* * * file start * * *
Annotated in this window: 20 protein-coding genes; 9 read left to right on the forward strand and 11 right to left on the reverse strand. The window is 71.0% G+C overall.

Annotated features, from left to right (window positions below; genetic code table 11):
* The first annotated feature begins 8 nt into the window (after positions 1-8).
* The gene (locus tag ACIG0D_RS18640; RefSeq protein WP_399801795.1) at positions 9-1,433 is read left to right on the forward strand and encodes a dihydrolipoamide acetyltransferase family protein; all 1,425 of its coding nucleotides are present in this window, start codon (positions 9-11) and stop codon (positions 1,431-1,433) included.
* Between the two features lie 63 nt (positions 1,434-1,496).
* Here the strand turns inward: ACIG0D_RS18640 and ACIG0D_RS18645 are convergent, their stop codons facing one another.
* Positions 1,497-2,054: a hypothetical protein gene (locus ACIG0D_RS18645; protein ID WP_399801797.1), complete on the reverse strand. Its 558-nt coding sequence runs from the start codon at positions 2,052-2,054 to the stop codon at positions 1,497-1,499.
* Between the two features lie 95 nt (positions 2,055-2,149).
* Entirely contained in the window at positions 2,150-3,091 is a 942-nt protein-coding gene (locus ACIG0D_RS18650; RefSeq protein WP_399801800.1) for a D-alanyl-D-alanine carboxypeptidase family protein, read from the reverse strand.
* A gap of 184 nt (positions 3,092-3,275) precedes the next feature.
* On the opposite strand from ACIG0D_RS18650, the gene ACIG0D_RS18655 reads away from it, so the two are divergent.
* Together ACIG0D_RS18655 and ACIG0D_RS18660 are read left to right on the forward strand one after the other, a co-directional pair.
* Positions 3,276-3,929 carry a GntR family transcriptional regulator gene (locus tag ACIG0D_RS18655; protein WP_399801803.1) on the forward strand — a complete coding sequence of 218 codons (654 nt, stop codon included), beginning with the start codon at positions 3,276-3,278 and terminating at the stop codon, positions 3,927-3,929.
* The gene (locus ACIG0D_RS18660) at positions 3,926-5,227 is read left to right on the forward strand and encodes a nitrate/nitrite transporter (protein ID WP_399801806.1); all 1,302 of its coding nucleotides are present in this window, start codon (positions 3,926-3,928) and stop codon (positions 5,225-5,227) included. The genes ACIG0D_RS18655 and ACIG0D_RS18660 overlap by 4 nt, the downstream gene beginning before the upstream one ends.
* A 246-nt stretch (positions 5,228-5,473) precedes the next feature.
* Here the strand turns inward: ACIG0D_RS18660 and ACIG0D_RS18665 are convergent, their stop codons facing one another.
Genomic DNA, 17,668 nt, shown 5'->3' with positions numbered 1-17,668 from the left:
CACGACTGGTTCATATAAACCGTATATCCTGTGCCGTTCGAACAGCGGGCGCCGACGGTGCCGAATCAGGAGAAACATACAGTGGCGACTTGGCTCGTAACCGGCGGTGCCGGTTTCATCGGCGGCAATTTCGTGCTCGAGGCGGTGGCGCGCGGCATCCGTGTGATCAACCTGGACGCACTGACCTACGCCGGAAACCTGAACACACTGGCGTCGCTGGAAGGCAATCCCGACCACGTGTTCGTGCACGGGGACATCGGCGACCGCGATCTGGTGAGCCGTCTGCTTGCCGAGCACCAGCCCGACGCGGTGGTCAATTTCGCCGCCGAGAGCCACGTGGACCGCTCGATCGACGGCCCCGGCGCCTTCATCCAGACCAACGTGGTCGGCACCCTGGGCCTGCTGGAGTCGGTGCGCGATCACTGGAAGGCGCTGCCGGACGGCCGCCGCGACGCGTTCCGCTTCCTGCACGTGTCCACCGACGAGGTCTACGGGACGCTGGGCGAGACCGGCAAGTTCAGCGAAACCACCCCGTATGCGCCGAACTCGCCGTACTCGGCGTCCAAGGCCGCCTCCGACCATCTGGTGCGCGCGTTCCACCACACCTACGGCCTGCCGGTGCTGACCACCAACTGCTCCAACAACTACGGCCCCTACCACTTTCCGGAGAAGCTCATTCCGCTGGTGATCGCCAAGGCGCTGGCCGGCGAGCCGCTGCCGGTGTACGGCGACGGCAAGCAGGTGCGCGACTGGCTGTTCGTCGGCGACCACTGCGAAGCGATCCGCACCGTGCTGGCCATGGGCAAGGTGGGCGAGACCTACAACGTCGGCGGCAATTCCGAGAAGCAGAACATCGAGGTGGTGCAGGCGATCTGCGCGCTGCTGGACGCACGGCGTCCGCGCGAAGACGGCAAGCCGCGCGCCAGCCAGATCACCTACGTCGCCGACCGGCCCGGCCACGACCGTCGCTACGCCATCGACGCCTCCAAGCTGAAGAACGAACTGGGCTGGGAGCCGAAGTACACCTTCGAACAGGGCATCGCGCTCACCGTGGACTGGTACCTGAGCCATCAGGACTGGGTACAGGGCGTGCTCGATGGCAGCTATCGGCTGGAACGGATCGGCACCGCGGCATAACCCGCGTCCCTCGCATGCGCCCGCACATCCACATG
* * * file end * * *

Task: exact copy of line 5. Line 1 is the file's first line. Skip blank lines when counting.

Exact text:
* Between the two features lie 63 nt (positions 1,434-1,496).